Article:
Even with the unpopular quagmire Iraq war, American college campuses have been rather calm in recent years.  With one glaring exception: Gallaudet University, the federally-funded, somewhat-federally-run deaf university in Washington.
   As of this week, confrontations between authorities and protesting students at Gallaudet have resulted in the injury of (at least) one student, arrests of several, and the place effectively being shut down for days.  And it’s not the first such time there.  18 years ago, similar protests forced out newly-named college president Elizabeth Zinser almost as soon as she was appointed.
   What’s this only-in-Washington circus all about?  Like in 1988, it’s about student demands that any president of the deaf college himself be deaf. 
   It’s bizarre in many ways.  First, it’s bizarre that Gallaudet still exists at all in an era in which handicapped people are seeking equal access to jobs in America and largely getting them if they can do them.  It’s bizarre that Gallaudet still exists 20 years after a time when it wasn’t unheard of to see a blind student in a law school at a regular college.  But second, it’s bizarre that Gallaudet students want discrimination against the non-deaf (as administrators at Gallaudet) and equal job opportunities for themselves when they graduate.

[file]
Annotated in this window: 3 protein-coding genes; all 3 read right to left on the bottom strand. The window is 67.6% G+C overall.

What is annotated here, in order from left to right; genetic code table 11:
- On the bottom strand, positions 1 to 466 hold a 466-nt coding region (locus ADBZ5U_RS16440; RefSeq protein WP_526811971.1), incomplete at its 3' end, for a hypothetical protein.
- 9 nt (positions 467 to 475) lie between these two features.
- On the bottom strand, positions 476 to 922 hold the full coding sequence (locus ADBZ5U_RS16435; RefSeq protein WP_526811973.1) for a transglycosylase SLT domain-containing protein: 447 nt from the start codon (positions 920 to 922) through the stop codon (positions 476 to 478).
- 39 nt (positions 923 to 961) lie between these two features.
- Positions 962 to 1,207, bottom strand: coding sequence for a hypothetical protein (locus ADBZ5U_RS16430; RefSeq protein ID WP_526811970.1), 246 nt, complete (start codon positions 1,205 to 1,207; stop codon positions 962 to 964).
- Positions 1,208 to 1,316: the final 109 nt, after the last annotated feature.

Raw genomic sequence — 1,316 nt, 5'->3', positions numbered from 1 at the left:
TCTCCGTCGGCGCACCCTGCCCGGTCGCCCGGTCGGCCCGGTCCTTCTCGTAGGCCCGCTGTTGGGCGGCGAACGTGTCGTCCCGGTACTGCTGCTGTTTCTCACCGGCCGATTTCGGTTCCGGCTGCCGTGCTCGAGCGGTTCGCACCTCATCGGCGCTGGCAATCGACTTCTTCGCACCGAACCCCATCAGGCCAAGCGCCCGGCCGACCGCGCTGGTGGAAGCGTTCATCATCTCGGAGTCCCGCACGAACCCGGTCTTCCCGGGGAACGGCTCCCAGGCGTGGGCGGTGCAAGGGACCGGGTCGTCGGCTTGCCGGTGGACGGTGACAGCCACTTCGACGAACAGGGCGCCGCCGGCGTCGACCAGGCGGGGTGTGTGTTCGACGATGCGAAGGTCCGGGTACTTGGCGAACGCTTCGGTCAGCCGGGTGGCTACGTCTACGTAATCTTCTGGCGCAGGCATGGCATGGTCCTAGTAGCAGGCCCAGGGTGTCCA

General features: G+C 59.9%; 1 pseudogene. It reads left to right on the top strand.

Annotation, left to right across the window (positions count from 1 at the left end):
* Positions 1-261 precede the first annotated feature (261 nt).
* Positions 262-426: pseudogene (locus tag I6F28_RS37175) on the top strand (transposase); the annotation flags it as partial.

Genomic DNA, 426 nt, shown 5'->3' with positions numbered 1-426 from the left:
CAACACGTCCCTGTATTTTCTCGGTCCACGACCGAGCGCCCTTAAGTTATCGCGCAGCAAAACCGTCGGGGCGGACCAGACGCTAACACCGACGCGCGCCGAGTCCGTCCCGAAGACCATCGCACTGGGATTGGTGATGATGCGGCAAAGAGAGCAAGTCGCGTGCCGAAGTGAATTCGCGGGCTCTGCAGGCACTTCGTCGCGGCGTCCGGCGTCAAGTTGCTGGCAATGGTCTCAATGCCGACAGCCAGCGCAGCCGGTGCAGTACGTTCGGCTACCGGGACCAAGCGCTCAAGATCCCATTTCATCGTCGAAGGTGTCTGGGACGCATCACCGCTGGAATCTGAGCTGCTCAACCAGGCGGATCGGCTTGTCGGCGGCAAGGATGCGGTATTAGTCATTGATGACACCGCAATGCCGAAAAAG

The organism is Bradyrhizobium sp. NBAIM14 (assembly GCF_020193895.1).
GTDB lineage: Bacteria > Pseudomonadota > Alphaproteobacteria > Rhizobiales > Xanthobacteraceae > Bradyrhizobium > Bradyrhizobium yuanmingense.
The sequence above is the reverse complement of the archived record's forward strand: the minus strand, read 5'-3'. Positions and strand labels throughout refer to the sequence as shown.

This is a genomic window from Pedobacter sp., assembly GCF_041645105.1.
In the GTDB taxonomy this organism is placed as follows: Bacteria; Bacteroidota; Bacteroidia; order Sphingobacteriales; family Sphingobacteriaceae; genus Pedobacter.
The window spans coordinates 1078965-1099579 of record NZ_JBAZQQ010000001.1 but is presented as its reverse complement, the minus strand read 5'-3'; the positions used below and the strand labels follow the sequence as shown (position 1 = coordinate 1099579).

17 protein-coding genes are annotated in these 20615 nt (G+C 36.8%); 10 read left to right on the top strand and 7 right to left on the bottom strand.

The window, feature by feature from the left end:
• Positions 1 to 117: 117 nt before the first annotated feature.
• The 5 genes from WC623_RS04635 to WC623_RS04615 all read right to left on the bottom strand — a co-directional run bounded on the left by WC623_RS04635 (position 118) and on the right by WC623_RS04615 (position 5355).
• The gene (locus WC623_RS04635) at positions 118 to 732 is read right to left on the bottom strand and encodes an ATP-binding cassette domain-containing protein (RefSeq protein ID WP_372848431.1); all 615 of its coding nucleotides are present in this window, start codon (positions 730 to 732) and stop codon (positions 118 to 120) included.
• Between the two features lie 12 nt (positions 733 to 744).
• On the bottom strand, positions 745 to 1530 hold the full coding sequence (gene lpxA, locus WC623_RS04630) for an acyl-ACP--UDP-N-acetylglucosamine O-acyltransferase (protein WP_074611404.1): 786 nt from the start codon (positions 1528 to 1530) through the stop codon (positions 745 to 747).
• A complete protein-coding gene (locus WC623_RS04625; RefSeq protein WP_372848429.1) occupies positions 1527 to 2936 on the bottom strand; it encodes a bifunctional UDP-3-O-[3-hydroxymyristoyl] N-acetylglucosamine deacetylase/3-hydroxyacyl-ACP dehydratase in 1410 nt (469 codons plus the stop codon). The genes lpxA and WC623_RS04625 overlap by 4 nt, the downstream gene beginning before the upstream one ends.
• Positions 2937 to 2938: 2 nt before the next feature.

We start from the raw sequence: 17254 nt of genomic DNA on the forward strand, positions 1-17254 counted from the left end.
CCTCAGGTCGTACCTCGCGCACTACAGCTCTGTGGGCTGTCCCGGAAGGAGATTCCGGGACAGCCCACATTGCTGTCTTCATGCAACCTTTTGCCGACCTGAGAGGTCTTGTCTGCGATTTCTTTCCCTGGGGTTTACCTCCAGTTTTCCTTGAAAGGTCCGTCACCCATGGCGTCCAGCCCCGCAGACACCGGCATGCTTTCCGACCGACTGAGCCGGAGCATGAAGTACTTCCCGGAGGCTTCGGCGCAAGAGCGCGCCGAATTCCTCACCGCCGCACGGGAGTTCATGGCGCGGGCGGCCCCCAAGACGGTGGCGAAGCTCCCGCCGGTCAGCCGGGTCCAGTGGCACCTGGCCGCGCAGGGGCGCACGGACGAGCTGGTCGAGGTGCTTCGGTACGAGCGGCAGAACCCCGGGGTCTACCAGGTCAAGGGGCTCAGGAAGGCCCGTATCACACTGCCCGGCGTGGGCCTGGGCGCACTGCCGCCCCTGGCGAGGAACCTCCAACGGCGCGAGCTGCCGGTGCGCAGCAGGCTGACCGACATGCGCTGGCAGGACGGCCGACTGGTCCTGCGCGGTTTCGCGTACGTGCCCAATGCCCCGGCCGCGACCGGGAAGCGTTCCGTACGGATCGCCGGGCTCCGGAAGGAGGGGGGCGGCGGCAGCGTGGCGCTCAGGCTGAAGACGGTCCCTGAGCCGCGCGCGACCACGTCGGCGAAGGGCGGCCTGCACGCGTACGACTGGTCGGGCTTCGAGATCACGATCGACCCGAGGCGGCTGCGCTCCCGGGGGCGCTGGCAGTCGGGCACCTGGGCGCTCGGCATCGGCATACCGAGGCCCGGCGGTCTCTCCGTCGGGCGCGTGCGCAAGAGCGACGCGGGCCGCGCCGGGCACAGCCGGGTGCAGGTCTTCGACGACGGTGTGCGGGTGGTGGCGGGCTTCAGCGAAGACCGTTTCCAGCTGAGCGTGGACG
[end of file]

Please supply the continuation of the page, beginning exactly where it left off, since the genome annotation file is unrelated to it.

The answer isn’t to forcibly reopen Gallaudet with a massive police presence if necessary or a deaf president to pacify the protesting students.  The answer is to shut the place down and tell its students to go to regular colleges in their home states.

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